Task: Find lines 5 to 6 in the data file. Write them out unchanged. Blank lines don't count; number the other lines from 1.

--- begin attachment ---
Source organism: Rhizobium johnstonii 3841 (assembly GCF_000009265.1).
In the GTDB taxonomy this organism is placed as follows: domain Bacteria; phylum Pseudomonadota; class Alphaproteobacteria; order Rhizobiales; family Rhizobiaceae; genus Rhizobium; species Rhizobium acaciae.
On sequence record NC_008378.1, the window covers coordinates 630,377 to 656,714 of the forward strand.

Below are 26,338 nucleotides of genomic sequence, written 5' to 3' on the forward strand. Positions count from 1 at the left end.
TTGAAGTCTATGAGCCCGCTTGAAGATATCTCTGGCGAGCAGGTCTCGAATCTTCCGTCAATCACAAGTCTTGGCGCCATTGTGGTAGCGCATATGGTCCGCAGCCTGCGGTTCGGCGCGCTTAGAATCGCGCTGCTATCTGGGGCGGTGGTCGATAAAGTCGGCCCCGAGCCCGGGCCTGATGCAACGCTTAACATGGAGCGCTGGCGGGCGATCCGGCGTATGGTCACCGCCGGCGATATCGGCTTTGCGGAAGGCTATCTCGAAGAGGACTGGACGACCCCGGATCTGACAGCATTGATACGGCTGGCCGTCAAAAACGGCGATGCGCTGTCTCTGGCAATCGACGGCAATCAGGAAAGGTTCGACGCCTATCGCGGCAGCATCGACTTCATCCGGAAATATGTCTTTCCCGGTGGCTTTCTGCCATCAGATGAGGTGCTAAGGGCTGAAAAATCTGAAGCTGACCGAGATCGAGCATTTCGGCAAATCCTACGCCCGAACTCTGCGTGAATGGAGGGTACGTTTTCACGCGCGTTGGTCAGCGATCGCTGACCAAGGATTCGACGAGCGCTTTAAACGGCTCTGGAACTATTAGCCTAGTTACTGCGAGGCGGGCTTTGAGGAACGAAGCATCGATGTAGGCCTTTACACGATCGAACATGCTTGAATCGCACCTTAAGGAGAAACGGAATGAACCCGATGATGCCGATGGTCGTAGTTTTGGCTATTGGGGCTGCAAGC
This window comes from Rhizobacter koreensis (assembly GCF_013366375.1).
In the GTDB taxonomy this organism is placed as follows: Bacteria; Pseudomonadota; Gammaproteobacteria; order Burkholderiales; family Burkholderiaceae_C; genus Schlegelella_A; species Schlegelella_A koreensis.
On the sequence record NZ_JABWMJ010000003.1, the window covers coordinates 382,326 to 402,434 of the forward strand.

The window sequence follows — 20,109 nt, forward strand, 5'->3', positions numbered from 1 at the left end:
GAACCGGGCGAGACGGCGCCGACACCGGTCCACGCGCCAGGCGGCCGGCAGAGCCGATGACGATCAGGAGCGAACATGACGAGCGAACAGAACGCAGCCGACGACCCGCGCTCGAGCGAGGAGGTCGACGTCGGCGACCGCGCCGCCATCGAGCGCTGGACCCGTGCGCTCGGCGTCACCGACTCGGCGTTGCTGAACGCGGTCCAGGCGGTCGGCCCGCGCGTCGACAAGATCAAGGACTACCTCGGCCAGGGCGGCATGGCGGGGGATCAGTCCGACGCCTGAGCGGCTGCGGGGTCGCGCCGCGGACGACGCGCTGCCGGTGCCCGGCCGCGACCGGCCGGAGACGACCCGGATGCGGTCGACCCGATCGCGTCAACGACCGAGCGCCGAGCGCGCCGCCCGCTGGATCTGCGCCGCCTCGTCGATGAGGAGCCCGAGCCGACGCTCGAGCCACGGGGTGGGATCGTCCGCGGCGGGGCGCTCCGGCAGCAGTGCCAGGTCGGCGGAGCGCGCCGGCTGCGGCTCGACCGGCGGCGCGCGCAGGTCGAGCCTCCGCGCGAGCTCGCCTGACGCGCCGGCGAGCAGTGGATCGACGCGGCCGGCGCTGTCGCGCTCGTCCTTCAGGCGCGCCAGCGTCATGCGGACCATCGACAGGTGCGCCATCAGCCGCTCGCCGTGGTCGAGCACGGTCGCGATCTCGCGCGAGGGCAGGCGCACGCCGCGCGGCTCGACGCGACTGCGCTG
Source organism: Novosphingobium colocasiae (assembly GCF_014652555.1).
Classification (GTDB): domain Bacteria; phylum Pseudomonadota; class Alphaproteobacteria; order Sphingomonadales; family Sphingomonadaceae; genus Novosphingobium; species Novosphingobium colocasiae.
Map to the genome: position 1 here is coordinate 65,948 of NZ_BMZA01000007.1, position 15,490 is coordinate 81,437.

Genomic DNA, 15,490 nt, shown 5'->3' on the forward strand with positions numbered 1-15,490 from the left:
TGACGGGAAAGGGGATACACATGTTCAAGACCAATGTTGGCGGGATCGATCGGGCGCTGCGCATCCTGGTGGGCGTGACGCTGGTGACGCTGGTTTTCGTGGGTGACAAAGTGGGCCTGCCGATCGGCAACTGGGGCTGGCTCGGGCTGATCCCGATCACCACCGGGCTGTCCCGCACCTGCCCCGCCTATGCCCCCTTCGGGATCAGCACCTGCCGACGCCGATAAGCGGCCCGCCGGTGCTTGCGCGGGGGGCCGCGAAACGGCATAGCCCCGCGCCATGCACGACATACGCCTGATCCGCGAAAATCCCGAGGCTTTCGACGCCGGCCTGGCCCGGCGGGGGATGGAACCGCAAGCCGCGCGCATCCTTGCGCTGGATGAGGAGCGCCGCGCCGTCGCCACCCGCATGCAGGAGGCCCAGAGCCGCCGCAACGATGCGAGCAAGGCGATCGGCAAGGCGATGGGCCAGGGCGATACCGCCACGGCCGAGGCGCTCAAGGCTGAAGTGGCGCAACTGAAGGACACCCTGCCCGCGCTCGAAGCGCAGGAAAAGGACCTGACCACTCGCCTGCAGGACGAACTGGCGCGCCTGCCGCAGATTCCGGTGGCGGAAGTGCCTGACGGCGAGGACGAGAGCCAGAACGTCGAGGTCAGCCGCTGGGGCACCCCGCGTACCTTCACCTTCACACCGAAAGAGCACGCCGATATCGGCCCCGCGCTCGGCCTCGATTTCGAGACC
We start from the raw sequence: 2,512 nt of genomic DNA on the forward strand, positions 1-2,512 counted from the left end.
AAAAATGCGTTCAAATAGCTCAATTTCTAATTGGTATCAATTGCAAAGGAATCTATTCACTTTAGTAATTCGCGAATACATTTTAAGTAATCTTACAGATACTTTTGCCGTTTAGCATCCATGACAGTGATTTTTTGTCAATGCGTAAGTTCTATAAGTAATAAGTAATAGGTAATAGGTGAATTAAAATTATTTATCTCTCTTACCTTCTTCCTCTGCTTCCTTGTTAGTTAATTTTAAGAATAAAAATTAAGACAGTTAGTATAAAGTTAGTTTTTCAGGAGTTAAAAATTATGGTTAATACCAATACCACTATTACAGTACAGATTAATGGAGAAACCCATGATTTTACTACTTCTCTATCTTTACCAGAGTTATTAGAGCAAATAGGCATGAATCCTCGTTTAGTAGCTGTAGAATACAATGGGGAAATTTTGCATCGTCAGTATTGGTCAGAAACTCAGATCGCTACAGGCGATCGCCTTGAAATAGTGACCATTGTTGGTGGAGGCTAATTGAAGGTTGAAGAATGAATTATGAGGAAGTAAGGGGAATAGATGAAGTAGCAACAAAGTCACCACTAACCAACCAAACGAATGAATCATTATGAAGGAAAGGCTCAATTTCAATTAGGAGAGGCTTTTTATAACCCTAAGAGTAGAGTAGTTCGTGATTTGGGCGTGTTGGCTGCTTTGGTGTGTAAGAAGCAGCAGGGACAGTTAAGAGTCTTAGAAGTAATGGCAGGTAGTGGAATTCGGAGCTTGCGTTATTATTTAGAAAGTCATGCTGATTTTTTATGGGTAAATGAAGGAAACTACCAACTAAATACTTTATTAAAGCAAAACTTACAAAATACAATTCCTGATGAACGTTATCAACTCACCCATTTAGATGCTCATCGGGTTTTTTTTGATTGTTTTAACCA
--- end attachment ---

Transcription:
TTGAAGTCTATGAGCCCGCTTGAAGATATCTCTGGCGAGCAGGTCTCGAATCTTCCGTCAATCACAAGTCTTGGCGCCATTGTGGTAGCGCATATGGTCCGCAGCCTGCGGTTCGGCGCGCTTAGAATCGCGCTGCTATCTGGGGCGGTGGTCGATAAAGTCGGCCCCGAGCCCGGGCCTGATGCAACGCTTAACATGGAGCGCTGGCGGGCGATCCGGCGTATGGTCACCGCCGGCGATATCGGCTTTGCGGAAGGCTATCTCGAAGAGGACTGGACGACCCCGGATCTGACAGCATTGATACGGCTGGCCGTCAAAAACGGCGATGCGCTGTCTCTGGCAATCGACGGCAATCAGGAAAGGTTCGACGCCTATCGCGGCAGCATCGACTTCATCCGGAAATATGTCTTTCCCGGTGGCTTTCTGCCATCAGATGAGGTGCTAAGGGCTGAAAAATCTGAAGCTGACCGAGATCGAGCATTTCGGCAAATCCTACGCCCGAACTCTGCGTGAATGGAGGGTACGTTTTCACGCGCGTTGGTCAGCGATCGCTGACCAAGGATTCGACGAGCGCTTTAAACGGCTCTGGAACTATTAGCCTAGTTACTGCGAGGCGGGCTTTGAGGAACGAAGCATCGATGTAGGCCTTTACACGATCGAACATGCTTGAATCGCACCTTAAGGAGAAACGGAATGAACCCGATGATGCCGATGGTCGTAGTTTTGGCTATTGGGGCTGCAAGC
This window comes from Rhizobacter koreensis (assembly GCF_013366375.1).